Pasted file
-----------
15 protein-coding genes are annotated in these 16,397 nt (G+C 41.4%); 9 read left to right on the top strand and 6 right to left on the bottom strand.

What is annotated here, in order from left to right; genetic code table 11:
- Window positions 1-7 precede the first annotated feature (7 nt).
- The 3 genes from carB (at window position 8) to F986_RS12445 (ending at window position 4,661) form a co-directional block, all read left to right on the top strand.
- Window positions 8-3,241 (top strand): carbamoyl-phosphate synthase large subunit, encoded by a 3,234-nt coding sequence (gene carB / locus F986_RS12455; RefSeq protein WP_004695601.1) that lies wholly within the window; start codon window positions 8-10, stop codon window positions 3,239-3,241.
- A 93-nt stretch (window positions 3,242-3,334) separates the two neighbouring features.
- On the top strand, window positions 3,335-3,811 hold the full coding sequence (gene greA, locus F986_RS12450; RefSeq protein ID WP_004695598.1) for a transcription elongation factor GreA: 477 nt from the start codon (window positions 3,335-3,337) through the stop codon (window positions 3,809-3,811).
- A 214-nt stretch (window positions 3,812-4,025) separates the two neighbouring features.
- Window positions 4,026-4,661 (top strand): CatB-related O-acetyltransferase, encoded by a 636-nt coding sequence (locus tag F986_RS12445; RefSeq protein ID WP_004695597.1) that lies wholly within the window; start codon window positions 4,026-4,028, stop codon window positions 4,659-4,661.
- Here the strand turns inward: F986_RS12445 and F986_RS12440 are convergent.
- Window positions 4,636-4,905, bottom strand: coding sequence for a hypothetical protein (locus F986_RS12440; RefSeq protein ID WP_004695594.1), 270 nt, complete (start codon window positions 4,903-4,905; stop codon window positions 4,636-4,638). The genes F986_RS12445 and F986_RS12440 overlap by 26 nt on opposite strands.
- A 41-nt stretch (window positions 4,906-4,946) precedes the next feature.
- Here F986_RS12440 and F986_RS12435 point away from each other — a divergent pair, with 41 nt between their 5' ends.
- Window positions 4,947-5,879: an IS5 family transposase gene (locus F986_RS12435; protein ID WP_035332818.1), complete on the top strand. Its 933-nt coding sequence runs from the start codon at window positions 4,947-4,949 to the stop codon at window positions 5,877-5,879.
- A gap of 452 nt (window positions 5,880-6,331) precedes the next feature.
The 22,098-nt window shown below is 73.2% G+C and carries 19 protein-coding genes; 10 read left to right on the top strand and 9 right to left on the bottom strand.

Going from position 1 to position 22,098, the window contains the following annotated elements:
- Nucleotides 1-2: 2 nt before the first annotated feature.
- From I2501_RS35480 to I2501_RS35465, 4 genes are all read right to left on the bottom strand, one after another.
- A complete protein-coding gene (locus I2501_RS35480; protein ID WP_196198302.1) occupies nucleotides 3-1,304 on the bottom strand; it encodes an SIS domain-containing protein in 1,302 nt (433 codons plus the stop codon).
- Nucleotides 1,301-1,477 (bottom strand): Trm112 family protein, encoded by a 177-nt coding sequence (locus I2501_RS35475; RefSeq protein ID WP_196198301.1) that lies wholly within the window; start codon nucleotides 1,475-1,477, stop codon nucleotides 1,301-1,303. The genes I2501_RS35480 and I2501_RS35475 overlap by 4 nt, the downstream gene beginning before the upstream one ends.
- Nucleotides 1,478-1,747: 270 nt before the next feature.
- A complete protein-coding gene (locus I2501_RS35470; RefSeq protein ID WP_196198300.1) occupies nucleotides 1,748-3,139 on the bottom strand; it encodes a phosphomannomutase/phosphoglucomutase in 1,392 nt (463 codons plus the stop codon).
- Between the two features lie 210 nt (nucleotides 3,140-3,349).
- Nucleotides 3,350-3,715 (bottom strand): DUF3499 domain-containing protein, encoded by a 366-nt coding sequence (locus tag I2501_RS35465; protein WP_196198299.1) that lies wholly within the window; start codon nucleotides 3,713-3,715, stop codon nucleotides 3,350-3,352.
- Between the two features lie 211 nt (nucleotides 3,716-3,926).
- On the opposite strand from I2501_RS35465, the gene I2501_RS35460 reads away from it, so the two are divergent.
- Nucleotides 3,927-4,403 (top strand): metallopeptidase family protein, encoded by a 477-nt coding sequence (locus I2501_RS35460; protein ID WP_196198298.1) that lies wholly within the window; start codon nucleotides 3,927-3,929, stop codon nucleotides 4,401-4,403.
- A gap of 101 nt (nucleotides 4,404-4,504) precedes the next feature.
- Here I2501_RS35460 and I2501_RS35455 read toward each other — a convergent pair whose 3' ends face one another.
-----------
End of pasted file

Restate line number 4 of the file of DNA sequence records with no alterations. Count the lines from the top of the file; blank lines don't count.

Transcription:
- The 3 genes from carB (at window position 8) to F986_RS12445 (ending at window position 4,661) form a co-directional block, all read left to right on the top strand.